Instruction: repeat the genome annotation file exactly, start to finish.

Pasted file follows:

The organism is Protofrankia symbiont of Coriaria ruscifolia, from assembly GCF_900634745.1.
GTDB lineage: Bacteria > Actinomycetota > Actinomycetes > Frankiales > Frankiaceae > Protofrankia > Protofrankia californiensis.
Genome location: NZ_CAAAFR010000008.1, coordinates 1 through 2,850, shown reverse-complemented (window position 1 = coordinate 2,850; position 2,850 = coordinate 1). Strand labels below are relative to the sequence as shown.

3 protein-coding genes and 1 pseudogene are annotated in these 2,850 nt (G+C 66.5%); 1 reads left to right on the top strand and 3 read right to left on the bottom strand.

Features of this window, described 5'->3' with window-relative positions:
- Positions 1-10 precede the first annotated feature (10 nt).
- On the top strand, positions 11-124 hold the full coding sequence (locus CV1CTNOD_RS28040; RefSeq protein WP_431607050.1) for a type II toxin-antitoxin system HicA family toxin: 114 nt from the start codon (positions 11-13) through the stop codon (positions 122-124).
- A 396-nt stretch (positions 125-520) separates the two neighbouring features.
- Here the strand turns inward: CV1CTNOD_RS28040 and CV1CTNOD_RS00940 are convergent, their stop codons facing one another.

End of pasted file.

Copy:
The organism is Protofrankia symbiont of Coriaria ruscifolia, from assembly GCF_900634745.1.
GTDB lineage: Bacteria > Actinomycetota > Actinomycetes > Frankiales > Frankiaceae > Protofrankia > Protofrankia californiensis.
Genome location: NZ_CAAAFR010000008.1, coordinates 1 through 2,850, shown reverse-complemented (window position 1 = coordinate 2,850; position 2,850 = coordinate 1). Strand labels below are relative to the sequence as shown.

3 protein-coding genes and 1 pseudogene are annotated in these 2,850 nt (G+C 66.5%); 1 reads left to right on the top strand and 3 read right to left on the bottom strand.

Features of this window, described 5'->3' with window-relative positions:
- Positions 1-10 precede the first annotated feature (10 nt).
- On the top strand, positions 11-124 hold the full coding sequence (locus CV1CTNOD_RS28040; RefSeq protein WP_431607050.1) for a type II toxin-antitoxin system HicA family toxin: 114 nt from the start codon (positions 11-13) through the stop codon (positions 122-124).
- A 396-nt stretch (positions 125-520) separates the two neighbouring features.
- Here the strand turns inward: CV1CTNOD_RS28040 and CV1CTNOD_RS00940 are convergent, their stop codons facing one another.